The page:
The African has been described by some Mbiti and Parrinder as being: “Notoriously and Incurably Religious’! This has therefore been my motivation since my undergraduate days not just to ‘live up to expectation’ as an African but also to understand ‘the other’ as the Muslim Scripture, the Qur’an, the human explanation of that revealed text, the Sunnah, and the pragmatic rationale expect of me. Despite the ongoing turmoil in many parts of the African continent especially Nigeria and the Central African Republic [CAR] in Interreligious violence, people of various faith traditions still live in peace and harmony. You could still find one family, not merely the extended one, but even the nuclear family, where there are people of different faith persuasions. This is what all people of faith have to strive for and this is what JCM engenders.
To me, JCM has been instrumental in deepening my own faith and through my encounters with friends that I have made on the way during my journey. My elders say that: “If you want to see yourself clearly, your neighbour’s eyeballs should become your mirror”. That is what JCM has done for me. Through this journey, I have been blessed to be the Director of my own Alma Mater, the CSIC; have had the opportunity to travel around the world offering Lectures usually in the area of ‘Islam and Interfaith Relations/Dialogue’; been involved in many reputable Organisations like the: Interfaith Network [U.K.], World Congress of Faiths [WCF], The Middle East Peace Process [MEPI], and the Christian-Muslim Forum [U.K.]. The friends I have made on the way and the lessons I have learned through interactions with people of other faiths have been especially due to the JCM. These are invaluable experiences I have gained that could not be obtained from books or be purchased on the market.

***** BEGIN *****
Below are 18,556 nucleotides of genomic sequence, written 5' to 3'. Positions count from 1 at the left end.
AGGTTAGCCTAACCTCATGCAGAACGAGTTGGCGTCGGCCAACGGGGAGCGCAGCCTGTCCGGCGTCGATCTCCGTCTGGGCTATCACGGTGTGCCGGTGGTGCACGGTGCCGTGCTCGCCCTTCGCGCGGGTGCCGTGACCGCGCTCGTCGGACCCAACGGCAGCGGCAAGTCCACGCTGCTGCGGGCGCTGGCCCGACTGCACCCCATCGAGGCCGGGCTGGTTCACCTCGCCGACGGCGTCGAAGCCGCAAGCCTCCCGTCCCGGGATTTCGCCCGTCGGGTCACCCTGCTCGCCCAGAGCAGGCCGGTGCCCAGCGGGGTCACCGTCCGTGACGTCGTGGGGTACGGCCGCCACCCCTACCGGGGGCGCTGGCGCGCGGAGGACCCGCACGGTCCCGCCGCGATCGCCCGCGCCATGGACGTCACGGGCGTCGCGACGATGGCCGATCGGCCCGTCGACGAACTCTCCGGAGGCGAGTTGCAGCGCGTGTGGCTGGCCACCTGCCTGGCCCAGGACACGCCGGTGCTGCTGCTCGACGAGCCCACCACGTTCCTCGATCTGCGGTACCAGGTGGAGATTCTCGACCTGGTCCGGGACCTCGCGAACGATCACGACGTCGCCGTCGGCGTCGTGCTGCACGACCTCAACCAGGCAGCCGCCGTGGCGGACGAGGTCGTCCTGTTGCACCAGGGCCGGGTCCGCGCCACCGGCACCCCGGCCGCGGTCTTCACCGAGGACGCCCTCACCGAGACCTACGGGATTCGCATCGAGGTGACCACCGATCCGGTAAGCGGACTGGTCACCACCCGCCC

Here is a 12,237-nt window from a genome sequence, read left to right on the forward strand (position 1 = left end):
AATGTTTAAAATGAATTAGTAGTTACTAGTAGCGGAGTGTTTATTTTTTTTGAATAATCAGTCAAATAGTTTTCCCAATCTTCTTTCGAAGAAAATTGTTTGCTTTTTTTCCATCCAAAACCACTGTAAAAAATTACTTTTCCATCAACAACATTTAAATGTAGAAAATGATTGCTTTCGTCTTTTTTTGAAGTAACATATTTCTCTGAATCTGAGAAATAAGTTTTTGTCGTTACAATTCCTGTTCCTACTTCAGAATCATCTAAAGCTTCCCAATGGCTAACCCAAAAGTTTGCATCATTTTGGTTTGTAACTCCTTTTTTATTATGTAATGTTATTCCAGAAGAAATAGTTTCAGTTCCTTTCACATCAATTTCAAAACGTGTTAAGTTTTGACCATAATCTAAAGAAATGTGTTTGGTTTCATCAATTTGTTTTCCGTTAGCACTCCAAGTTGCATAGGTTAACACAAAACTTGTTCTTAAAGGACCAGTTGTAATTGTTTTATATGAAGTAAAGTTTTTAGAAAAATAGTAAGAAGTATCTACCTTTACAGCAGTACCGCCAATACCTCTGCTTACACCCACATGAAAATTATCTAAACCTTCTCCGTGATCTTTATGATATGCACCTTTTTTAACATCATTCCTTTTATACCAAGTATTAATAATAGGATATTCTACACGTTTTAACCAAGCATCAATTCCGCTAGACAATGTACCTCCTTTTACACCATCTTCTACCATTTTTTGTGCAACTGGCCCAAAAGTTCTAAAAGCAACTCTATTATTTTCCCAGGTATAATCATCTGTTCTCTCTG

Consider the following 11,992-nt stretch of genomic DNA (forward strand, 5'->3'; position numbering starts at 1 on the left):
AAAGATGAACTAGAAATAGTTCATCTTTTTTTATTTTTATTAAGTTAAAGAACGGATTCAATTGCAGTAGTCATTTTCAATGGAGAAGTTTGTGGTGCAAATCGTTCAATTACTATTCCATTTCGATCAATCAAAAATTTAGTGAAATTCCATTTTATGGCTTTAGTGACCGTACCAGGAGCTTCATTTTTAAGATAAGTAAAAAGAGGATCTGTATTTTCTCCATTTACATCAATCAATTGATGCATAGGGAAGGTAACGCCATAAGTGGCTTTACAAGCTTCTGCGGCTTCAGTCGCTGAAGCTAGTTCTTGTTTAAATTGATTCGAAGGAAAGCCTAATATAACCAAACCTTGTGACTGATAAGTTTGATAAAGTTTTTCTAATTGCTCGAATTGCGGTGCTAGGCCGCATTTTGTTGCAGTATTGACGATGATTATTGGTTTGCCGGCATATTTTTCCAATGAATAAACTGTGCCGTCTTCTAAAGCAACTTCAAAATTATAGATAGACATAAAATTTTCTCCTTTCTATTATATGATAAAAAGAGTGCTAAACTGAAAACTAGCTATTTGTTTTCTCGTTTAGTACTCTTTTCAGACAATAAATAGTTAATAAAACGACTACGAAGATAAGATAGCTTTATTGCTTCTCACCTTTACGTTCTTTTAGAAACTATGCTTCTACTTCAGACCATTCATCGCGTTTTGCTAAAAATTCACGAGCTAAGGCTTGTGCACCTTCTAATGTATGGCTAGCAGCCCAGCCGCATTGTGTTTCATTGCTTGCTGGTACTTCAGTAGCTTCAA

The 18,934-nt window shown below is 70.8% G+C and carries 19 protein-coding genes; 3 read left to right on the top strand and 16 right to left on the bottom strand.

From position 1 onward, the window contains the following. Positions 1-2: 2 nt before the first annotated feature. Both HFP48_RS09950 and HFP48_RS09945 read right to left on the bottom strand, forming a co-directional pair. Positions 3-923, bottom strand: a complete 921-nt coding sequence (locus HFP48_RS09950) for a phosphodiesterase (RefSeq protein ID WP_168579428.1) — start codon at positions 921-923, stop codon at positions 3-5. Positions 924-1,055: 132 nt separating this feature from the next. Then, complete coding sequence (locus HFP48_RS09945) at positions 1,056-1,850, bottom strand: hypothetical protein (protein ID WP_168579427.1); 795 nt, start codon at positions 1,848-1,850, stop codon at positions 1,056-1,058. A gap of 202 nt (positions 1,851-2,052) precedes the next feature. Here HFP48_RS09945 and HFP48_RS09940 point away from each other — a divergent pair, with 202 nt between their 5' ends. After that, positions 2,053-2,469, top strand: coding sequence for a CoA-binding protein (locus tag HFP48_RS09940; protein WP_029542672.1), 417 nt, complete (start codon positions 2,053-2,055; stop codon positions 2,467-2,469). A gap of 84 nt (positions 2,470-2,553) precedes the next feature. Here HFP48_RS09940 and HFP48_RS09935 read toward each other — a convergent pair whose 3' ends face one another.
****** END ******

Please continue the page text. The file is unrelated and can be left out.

Very often, people are sceptical of Interfaith Relations as to whether they are of any benefit at all to the participants except following the philosophy of: ‘Scratch my Back, and I scratch yours’. JCM is more than that. Yes, there is a lot of intellectual encounter but there is also a deepened learned experience that people carry with them home every year. Throughout my years at the CSIC, I can count quite a number of students whose lives have been transformed positively forever, through attendance at the JCM.
It is therefore crucial to point out that interfaith relations should not be merely an intellectual exercise. It should involve the existential, practical, pragmatic issues of day-to-day life of the faith communities, and here Muslims should as a matter of necessity participate. However, if and when the intellectual route is taken, it must be a dialogue of equal partners and not seasoned theologians against people who have only emotional attachment to their faith and can barely speak the language of the discussion.
The whole set up and the programmes of the JCM have invariably been designed and been tweaked over the years on these core ideas and that is one of the reasons why it has been sustained for forty odd years.
May the Good Lord Himself continue to guide the Team and the participants that they could go on to create mutual understanding and remove the dangerous mistrust, ignorance, and spiritual arrogance that many people of faith have of ‘the other’. Amen